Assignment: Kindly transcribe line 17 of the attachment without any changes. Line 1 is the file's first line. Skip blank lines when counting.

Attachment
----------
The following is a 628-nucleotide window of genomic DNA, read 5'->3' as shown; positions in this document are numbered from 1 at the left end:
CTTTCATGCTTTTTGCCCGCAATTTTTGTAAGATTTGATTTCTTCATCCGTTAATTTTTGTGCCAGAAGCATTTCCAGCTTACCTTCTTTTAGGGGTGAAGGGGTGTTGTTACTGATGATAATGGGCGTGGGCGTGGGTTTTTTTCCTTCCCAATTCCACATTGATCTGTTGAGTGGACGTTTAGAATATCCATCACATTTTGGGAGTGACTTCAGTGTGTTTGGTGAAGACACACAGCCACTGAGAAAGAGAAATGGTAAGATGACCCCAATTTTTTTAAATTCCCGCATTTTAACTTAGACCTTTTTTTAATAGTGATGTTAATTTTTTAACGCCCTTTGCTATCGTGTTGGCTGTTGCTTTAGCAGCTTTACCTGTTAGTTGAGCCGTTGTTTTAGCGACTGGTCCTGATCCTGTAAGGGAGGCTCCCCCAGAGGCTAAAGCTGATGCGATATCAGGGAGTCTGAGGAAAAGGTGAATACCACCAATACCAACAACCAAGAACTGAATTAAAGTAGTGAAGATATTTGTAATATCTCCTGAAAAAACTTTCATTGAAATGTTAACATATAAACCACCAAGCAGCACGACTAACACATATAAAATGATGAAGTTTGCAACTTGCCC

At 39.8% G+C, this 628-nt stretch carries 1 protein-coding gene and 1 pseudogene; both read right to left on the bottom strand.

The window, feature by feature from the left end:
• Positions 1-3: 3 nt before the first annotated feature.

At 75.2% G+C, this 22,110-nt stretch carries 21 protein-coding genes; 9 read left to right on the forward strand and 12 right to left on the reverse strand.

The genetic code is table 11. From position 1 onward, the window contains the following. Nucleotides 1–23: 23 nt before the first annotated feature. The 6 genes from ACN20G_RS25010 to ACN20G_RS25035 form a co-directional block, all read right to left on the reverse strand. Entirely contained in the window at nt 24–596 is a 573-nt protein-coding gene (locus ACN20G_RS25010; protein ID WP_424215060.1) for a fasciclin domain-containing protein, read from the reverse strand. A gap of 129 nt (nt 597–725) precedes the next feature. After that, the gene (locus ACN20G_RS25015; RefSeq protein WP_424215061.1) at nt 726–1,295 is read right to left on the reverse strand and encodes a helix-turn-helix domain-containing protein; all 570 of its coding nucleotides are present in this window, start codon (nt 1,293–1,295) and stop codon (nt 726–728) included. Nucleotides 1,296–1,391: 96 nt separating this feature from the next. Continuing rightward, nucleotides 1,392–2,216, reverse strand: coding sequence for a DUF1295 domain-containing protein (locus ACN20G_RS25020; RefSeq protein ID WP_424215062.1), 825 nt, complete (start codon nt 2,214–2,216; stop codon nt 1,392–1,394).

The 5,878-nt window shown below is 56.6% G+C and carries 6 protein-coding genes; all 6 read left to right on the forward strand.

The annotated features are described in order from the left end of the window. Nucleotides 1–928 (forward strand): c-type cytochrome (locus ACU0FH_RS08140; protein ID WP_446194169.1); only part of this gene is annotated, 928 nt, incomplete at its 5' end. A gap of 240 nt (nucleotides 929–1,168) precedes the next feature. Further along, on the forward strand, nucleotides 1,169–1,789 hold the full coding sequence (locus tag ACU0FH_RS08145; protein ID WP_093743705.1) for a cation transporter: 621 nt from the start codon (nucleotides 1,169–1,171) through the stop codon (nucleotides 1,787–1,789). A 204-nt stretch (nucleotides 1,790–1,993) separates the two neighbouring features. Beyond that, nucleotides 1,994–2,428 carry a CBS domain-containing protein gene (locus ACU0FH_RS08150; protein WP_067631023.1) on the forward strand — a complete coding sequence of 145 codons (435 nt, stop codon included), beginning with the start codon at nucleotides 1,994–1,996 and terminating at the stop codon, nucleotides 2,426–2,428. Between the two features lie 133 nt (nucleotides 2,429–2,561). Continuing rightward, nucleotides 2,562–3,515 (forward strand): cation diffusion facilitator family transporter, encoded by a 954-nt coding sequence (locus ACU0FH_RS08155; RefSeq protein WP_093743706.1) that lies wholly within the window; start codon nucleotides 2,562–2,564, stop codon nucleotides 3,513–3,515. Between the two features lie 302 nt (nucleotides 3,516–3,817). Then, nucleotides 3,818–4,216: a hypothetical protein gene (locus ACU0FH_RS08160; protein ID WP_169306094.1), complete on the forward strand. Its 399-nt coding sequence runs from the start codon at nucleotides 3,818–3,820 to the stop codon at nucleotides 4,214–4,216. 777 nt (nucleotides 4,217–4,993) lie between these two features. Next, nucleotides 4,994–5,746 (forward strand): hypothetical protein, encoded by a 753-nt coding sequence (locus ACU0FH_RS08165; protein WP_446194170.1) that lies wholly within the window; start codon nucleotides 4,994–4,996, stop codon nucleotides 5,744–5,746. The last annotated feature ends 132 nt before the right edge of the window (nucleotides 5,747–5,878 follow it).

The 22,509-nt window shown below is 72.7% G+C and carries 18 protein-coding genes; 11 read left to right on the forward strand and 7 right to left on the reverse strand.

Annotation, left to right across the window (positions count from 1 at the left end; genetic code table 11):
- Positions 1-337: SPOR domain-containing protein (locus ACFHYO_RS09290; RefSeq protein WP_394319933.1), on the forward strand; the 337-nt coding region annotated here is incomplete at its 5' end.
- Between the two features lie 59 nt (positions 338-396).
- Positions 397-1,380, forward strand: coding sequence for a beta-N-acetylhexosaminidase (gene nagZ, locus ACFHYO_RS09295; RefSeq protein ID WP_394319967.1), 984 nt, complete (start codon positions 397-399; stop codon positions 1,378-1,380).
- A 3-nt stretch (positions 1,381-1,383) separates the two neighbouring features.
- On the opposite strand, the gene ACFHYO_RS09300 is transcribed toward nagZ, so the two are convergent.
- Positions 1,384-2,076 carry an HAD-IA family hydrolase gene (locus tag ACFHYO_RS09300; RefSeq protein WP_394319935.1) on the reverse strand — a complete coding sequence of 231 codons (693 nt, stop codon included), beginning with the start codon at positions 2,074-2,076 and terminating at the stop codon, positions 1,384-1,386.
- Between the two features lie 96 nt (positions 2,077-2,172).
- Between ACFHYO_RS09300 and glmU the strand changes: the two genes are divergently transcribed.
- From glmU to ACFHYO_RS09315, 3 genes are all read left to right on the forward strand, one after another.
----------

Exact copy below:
- Positions 1,384-2,076 carry an HAD-IA family hydrolase gene (locus tag ACFHYO_RS09300; RefSeq protein WP_394319935.1) on the reverse strand — a complete coding sequence of 231 codons (693 nt, stop codon included), beginning with the start codon at positions 2,074-2,076 and terminating at the stop codon, positions 1,384-1,386.